Living Economics

Excess Demand Blues - Scalpers profit from ticket shortage
Joseph Clara
Excess demand generated by low concert ticket price created profitable opportunity for scalpers.

Last summer I saw that my girlfriend’s favorite musician Norah Jones was going to be performing at the Orpheum here in Memphis. I thought she would be excited if I could get tickets for us to go to the show. Apparently I didn’t realize how popular this performer was and her concert sold out on the first day before I could buy any tickets. All the tickets were initially sold for $45 apiece, despite the seating section. I was disappointed but I just forgot about it. Later I browsed on to see if there was anyone selling them there. It turned out that there were over a dozen people selling the concert tickets there. The prices were outrageous (some around $400 or $500), so I tried to negotiate for a price I could afford, but was not successful.

Normally I would have given up, but I knew that my girlfriend would really want to go to the concert. I decided to wait and see if there would be any scalpers selling tickets on the day of the concert. I went down to the Orpheum with my brother on the morning of the show and found a lot of people with tickets for sale. I ended up purchasing a pair for double the initial price from a person who had a bundle of tickets he was trying to sell. They cost more than they did originally, but less than those on I surprised my girlfriend with them and we went to the concert, and everyone was happy.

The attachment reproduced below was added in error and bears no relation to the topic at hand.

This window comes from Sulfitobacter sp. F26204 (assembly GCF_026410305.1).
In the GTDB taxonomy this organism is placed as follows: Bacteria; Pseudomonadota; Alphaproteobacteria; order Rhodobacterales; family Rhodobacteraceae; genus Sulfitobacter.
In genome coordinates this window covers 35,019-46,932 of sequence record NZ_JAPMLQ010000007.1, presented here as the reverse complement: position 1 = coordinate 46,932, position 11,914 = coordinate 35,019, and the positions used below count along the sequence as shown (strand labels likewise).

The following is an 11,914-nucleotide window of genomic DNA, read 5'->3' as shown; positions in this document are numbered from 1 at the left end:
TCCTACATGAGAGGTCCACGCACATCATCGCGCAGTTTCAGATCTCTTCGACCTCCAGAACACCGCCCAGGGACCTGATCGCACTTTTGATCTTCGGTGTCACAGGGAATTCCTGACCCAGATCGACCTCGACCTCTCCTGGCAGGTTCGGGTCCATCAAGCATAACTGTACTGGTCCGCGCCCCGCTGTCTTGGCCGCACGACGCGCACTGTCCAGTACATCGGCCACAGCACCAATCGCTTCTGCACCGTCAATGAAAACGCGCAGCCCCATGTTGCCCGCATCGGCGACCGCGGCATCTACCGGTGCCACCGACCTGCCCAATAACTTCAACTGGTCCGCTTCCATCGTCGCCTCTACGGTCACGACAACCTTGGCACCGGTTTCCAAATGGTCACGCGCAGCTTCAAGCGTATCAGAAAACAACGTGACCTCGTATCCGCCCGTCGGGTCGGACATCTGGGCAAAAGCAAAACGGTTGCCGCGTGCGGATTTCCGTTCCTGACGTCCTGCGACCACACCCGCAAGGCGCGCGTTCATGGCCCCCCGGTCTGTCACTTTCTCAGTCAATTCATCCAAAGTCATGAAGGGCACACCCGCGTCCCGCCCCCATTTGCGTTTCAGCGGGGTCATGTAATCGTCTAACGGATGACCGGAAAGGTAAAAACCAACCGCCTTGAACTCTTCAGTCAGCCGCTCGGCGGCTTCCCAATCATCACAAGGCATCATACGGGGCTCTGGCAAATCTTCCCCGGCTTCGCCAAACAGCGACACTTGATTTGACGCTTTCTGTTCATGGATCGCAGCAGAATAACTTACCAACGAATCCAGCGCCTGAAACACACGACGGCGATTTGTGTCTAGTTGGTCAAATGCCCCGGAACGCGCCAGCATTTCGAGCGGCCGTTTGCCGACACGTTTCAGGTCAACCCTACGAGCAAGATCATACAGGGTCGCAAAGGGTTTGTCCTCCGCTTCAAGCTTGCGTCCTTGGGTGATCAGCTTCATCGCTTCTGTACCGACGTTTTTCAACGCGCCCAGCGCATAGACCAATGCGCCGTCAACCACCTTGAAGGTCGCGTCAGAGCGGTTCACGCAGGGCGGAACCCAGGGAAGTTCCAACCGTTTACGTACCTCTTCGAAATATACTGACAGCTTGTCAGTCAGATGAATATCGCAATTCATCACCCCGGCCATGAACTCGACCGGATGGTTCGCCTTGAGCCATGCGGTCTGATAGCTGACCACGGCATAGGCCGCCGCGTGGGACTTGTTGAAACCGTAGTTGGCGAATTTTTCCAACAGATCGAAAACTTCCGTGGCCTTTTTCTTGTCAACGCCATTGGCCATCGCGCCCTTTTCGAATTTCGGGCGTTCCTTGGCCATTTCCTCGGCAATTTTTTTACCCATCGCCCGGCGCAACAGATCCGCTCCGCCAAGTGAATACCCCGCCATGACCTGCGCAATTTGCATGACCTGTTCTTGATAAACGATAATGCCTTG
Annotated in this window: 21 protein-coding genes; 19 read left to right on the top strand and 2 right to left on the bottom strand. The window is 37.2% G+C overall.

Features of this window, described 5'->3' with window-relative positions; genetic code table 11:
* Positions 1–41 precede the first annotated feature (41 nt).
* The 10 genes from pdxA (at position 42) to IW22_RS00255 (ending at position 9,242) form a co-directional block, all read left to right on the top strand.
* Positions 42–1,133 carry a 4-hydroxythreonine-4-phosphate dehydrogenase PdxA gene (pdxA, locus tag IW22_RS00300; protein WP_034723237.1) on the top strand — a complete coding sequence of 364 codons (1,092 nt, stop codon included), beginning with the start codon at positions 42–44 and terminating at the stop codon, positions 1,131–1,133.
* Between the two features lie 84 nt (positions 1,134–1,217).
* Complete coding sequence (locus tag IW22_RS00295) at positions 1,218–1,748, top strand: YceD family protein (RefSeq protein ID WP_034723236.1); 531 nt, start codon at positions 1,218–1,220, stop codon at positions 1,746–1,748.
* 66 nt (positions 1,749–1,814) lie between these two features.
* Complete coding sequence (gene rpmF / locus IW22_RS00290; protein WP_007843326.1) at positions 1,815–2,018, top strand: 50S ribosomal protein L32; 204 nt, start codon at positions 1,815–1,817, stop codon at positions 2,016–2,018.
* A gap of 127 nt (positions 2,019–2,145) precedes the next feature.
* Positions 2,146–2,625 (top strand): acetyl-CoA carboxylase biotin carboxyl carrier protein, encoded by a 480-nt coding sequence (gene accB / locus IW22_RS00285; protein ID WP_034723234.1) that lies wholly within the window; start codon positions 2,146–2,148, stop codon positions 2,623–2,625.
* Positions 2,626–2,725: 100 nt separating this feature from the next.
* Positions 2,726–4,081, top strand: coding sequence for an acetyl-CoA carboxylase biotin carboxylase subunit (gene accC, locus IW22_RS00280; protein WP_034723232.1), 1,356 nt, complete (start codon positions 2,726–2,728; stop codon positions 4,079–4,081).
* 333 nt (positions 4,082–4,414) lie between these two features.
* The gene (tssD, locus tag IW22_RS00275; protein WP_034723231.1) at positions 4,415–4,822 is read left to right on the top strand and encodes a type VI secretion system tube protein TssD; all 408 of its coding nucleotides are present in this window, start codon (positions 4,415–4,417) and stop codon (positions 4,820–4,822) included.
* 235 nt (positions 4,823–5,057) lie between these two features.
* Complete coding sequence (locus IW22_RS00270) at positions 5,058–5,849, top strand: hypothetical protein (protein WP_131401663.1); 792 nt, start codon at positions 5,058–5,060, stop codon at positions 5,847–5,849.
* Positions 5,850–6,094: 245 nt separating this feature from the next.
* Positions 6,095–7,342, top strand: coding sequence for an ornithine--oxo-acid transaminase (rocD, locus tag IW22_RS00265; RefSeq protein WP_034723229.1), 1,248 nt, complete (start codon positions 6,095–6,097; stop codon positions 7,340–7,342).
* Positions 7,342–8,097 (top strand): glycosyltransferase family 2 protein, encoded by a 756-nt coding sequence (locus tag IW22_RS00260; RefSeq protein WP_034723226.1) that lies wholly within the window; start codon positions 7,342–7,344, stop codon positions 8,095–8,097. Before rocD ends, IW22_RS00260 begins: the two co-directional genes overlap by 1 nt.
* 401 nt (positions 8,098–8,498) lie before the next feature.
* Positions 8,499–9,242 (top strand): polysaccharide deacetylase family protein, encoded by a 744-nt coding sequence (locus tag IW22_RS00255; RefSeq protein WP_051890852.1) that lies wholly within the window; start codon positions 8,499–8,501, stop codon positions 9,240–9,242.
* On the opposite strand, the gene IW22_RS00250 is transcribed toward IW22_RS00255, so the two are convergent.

Excess demand occurred because all the tickets were priced at $45 apiece. There were many people willing to pay $100 and more per ticket. I saw some pay five times the original price of $45 on eBay. Because the original price at $45 was too low, the quantity demanded exceeded the quantity supplied and a shortage was created. To clear the market, the theatre should have sold the scarce number of tickets at a higher price. At least they should have sold tickets at various prices according to preferred seating sections to move closer toward market clearing. Selling the tickets at too low of a price allowed many people to see the show for $45 while people who wouldn't mind paying more just had to miss out. After the entire quantity of tickets supplied was sold at $45 apiece, quantity demanded still remained at various price levels which were above the initial $45 level. Scalpers, by raising the price to market-clearing levels, raked in profits that could have gone to the original ticket sellers.

  1. Joseph Clara is an undergraduate economics major at the University of Memphis.
  2. Joseph Clara is an undergraduate economics major at the University of Memphis.
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